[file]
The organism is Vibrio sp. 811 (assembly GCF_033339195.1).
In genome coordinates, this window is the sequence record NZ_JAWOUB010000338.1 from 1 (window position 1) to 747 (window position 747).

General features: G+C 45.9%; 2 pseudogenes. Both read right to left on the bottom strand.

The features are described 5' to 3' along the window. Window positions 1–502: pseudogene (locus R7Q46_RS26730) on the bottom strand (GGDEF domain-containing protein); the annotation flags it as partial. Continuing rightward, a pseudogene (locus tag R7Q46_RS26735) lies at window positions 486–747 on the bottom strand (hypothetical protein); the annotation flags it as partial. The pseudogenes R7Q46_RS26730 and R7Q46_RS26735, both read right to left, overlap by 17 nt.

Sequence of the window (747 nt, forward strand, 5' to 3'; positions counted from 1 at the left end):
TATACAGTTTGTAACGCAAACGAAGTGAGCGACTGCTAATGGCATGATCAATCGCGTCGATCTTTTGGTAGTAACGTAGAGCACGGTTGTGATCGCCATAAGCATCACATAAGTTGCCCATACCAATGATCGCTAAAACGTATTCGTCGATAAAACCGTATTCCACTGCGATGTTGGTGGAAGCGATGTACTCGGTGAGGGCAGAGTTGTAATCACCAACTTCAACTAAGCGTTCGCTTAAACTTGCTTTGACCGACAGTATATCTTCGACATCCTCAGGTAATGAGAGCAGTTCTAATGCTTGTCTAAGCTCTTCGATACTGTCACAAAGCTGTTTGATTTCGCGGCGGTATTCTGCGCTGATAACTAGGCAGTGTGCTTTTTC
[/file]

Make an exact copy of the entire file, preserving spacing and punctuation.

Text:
The organism is Vibrio sp. 811 (assembly GCF_033339195.1).
In genome coordinates, this window is the sequence record NZ_JAWOUB010000338.1 from 1 (window position 1) to 747 (window position 747).

General features: G+C 45.9%; 2 pseudogenes. Both read right to left on the bottom strand.

The features are described 5' to 3' along the window. Window positions 1–502: pseudogene (locus R7Q46_RS26730) on the bottom strand (GGDEF domain-containing protein); the annotation flags it as partial. Continuing rightward, a pseudogene (locus tag R7Q46_RS26735) lies at window positions 486–747 on the bottom strand (hypothetical protein); the annotation flags it as partial. The pseudogenes R7Q46_RS26730 and R7Q46_RS26735, both read right to left, overlap by 17 nt.

Sequence of the window (747 nt, forward strand, 5' to 3'; positions counted from 1 at the left end):
TATACAGTTTGTAACGCAAACGAAGTGAGCGACTGCTAATGGCATGATCAATCGCGTCGATCTTTTGGTAGTAACGTAGAGCACGGTTGTGATCGCCATAAGCATCACATAAGTTGCCCATACCAATGATCGCTAAAACGTATTCGTCGATAAAACCGTATTCCACTGCGATGTTGGTGGAAGCGATGTACTCGGTGAGGGCAGAGTTGTAATCACCAACTTCAACTAAGCGTTCGCTTAAACTTGCTTTGACCGACAGTATATCTTCGACATCCTCAGGTAATGAGAGCAGTTCTAATGCTTGTCTAAGCTCTTCGATACTGTCACAAAGCTGTTTGATTTCGCGGCGGTATTCTGCGCTGATAACTAGGCAGTGTGCTTTTTC